You only have two party members in the game, though often it's just one. Thus, you can employ two hunting dogs to help you in battle. Eventually with further experience, you learn to capture and train dogs yourself -- at higher levels, you might even use dog-like monsters (quadripedal dolphins!!). In addition, there is an entire town dedicated to dog fights, with a yearly tournament. If you train your dog well enough and they become the champion, your prize is that you're allowed to rename your dog using kanji -- this is kind of a big deal (and doesn't translate to english well) because dogs can otherwise only be named with hiragana and katakana.

So I started playing this this week and went to the pop up shop.

The venue for the shop was not what I expected - it's by Omotesandou Station, near Harajuku, but in a really quiet part, and on the second floor of a restaurant space in a remodeled very old style building.


The props in the space were neat. Even though I'd just started the game I recognized everything. If you push the lights they blink.


The game is really interesting - the writing is great, and while there's a lot of game systems they're definitely things you can pick up over time or even ignore, rather than things you must learn to progress.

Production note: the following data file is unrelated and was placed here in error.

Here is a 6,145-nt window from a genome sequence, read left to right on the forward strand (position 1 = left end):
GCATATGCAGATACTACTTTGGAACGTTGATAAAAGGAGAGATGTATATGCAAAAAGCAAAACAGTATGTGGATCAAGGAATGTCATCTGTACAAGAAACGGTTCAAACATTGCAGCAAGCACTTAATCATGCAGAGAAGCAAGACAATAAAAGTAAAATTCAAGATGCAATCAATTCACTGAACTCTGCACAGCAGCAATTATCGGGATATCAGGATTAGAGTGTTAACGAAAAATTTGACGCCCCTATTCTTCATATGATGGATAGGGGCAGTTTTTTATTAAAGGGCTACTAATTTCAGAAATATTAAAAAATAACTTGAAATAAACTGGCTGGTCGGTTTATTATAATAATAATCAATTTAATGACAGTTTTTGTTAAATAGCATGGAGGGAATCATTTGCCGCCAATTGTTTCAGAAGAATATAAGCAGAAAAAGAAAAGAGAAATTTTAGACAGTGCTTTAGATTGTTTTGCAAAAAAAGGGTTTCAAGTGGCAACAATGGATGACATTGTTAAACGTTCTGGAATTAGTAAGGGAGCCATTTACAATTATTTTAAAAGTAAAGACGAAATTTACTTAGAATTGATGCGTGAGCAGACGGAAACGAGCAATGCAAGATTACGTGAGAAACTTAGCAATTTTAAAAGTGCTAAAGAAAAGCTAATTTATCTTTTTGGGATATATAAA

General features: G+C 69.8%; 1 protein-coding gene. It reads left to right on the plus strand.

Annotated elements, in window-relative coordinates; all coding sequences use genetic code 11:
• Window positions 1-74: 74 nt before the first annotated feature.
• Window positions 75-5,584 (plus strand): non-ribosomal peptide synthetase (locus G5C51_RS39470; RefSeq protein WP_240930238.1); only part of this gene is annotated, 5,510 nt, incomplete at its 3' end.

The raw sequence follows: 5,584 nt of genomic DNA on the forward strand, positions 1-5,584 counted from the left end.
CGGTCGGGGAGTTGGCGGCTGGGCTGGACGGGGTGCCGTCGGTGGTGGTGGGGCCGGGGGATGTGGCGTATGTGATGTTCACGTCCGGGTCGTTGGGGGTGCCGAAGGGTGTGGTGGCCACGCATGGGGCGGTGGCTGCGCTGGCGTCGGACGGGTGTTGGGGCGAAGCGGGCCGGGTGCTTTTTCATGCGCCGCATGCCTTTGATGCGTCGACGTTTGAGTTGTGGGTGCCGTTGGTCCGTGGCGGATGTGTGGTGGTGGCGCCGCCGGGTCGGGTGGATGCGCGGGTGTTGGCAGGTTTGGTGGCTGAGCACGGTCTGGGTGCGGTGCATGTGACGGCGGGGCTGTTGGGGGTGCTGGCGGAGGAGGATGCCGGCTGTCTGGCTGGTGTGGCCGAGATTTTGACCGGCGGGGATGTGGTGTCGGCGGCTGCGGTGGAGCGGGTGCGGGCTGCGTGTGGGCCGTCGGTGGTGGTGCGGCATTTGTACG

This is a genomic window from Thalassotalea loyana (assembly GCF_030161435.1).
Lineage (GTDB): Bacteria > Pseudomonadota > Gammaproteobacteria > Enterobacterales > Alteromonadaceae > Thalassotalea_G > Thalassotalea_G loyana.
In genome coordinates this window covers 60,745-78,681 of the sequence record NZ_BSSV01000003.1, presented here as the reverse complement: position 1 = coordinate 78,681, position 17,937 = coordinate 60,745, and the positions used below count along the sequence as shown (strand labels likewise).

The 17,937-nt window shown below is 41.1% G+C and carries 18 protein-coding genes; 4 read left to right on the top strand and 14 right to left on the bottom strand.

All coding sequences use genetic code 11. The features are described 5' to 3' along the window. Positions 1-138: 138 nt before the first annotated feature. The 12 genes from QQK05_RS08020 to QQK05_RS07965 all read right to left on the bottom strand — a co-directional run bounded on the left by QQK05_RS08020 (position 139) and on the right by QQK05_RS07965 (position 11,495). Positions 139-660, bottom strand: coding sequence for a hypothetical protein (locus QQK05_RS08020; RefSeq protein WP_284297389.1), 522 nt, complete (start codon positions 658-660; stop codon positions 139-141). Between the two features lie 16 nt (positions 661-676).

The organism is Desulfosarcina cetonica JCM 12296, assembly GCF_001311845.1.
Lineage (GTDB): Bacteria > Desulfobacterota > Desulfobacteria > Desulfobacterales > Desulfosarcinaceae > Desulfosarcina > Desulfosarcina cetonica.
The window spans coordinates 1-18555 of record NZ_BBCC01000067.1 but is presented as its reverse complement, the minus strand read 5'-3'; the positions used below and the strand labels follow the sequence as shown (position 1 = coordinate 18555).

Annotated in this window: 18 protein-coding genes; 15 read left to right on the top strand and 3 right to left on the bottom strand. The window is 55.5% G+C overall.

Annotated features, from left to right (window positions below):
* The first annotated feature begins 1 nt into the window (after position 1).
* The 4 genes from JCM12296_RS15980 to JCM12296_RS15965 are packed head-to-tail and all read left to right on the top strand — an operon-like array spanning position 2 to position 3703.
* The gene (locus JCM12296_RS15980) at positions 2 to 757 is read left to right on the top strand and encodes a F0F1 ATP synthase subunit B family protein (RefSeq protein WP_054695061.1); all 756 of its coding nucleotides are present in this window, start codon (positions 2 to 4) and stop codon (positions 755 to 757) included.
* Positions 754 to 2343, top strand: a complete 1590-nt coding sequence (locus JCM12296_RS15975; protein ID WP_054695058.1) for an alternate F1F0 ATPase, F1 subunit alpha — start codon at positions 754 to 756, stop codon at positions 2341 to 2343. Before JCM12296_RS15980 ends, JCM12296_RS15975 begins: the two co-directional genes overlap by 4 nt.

The battles are kind of traditional Dragon Quest style battles, which I don't really have the patience for these days, but they're very fast and have a lot of wrinkles. For example, enemies can actually be on each of four sides of you, and each side (plus the ground under your feet) has a terrain type. Terrain and facing don't seem to have effects most of the time, but in order to run away there has to be a direction without enemies.

Another thing is that there's a very narrow range of enemies you can usefully fight at any point. More than two levels above you and they can kill you pretty easily, more than two levels below you and they're likely to just be destroyed when you hit them, so you not only don't catch the monsters but you don't get any XP. Because it's easy to find incredibly powerful monsters just walking around I've died frequently, but the penalty for death is relatively minor - I think you just lose one of each monster you're holding - so it hasn't been miserable.